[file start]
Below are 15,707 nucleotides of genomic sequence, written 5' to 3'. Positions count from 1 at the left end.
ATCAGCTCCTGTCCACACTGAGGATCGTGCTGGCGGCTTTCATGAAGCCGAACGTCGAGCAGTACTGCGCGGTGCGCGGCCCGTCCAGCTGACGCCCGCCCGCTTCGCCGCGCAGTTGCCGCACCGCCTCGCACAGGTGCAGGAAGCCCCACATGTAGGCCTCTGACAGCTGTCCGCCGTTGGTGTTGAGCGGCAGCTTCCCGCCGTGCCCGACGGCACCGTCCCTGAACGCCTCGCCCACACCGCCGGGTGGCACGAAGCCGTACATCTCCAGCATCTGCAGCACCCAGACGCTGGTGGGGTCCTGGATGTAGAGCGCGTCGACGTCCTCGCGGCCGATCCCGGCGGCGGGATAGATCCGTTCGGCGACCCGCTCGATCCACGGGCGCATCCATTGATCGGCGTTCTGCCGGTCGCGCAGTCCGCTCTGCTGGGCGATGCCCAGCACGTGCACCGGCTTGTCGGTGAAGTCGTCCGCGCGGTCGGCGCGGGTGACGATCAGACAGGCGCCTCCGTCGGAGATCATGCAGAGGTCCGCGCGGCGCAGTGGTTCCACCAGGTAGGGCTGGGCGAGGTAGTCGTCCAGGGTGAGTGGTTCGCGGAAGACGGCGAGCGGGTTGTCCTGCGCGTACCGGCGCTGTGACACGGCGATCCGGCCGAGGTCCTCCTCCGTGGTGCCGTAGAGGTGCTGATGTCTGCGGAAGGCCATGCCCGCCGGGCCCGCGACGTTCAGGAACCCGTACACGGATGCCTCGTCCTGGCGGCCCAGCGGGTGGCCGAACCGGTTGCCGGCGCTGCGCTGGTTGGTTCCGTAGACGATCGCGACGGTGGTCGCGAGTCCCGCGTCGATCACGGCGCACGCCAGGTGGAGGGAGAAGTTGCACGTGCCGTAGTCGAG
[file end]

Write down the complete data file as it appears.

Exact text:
Below are 15,707 nucleotides of genomic sequence, written 5' to 3'. Positions count from 1 at the left end.
ATCAGCTCCTGTCCACACTGAGGATCGTGCTGGCGGCTTTCATGAAGCCGAACGTCGAGCAGTACTGCGCGGTGCGCGGCCCGTCCAGCTGACGCCCGCCCGCTTCGCCGCGCAGTTGCCGCACCGCCTCGCACAGGTGCAGGAAGCCCCACATGTAGGCCTCTGACAGCTGTCCGCCGTTGGTGTTGAGCGGCAGCTTCCCGCCGTGCCCGACGGCACCGTCCCTGAACGCCTCGCCCACACCGCCGGGTGGCACGAAGCCGTACATCTCCAGCATCTGCAGCACCCAGACGCTGGTGGGGTCCTGGATGTAGAGCGCGTCGACGTCCTCGCGGCCGATCCCGGCGGCGGGATAGATCCGTTCGGCGACCCGCTCGATCCACGGGCGCATCCATTGATCGGCGTTCTGCCGGTCGCGCAGTCCGCTCTGCTGGGCGATGCCCAGCACGTGCACCGGCTTGTCGGTGAAGTCGTCCGCGCGGTCGGCGCGGGTGACGATCAGACAGGCGCCTCCGTCGGAGATCATGCAGAGGTCCGCGCGGCGCAGTGGTTCCACCAGGTAGGGCTGGGCGAGGTAGTCGTCCAGGGTGAGTGGTTCGCGGAAGACGGCGAGCGGGTTGTCCTGCGCGTACCGGCGCTGTGACACGGCGATCCGGCCGAGGTCCTCCTCCGTGGTGCCGTAGAGGTGCTGATGTCTGCGGAAGGCCATGCCCGCCGGGCCCGCGACGTTCAGGAACCCGTACACGGATGCCTCGTCCTGGCGGCCCAGCGGGTGGCCGAACCGGTTGCCGGCGCTGCGCTGGTTGGTTCCGTAGACGATCGCGACGGTGGTCGCGAGTCCCGCGTCGATCACGGCGCACGCCAGGTGGAGGGAGAAGTTGCACGTGCCGTAGTCGAG